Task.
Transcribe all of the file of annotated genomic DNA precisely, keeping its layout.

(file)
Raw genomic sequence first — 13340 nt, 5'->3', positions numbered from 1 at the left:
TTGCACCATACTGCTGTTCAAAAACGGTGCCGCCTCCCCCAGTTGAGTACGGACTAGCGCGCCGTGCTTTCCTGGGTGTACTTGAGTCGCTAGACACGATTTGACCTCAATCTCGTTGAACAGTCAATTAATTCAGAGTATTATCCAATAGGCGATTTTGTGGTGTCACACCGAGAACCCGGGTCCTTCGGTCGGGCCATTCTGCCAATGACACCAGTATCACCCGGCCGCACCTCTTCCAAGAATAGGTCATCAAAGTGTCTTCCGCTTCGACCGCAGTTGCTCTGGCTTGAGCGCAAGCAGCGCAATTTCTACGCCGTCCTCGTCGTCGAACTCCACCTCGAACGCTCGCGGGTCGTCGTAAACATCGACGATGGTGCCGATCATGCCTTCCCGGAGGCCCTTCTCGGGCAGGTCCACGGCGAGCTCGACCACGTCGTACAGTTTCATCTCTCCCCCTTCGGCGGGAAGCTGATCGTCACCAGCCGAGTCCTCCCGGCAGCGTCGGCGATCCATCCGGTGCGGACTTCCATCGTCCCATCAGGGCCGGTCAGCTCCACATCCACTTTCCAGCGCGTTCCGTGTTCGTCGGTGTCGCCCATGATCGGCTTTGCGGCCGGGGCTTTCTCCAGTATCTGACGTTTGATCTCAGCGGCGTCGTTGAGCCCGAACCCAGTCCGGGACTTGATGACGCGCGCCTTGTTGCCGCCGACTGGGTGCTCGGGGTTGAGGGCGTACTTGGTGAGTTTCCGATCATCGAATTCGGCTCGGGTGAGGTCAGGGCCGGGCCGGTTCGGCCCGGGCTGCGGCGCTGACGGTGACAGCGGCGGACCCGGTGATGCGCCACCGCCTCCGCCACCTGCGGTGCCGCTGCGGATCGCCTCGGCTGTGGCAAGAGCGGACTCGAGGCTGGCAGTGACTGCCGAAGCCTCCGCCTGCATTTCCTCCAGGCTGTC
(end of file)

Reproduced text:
Raw genomic sequence first — 13340 nt, 5'->3', positions numbered from 1 at the left:
TTGCACCATACTGCTGTTCAAAAACGGTGCCGCCTCCCCCAGTTGAGTACGGACTAGCGCGCCGTGCTTTCCTGGGTGTACTTGAGTCGCTAGACACGATTTGACCTCAATCTCGTTGAACAGTCAATTAATTCAGAGTATTATCCAATAGGCGATTTTGTGGTGTCACACCGAGAACCCGGGTCCTTCGGTCGGGCCATTCTGCCAATGACACCAGTATCACCCGGCCGCACCTCTTCCAAGAATAGGTCATCAAAGTGTCTTCCGCTTCGACCGCAGTTGCTCTGGCTTGAGCGCAAGCAGCGCAATTTCTACGCCGTCCTCGTCGTCGAACTCCACCTCGAACGCTCGCGGGTCGTCGTAAACATCGACGATGGTGCCGATCATGCCTTCCCGGAGGCCCTTCTCGGGCAGGTCCACGGCGAGCTCGACCACGTCGTACAGTTTCATCTCTCCCCCTTCGGCGGGAAGCTGATCGTCACCAGCCGAGTCCTCCCGGCAGCGTCGGCGATCCATCCGGTGCGGACTTCCATCGTCCCATCAGGGCCGGTCAGCTCCACATCCACTTTCCAGCGCGTTCCGTGTTCGTCGGTGTCGCCCATGATCGGCTTTGCGGCCGGGGCTTTCTCCAGTATCTGACGTTTGATCTCAGCGGCGTCGTTGAGCCCGAACCCAGTCCGGGACTTGATGACGCGCGCCTTGTTGCCGCCGACTGGGTGCTCGGGGTTGAGGGCGTACTTGGTGAGTTTCCGATCATCGAATTCGGCTCGGGTGAGGTCAGGGCCGGGCCGGTTCGGCCCGGGCTGCGGCGCTGACGGTGACAGCGGCGGACCCGGTGATGCGCCACCGCCTCCGCCACCTGCGGTGCCGCTGCGGATCGCCTCGGCTGTGGCAAGAGCGGACTCGAGGCTGGCAGTGACTGCCGAAGCCTCCGCCTGCATTTCCTCCAGGCTGTC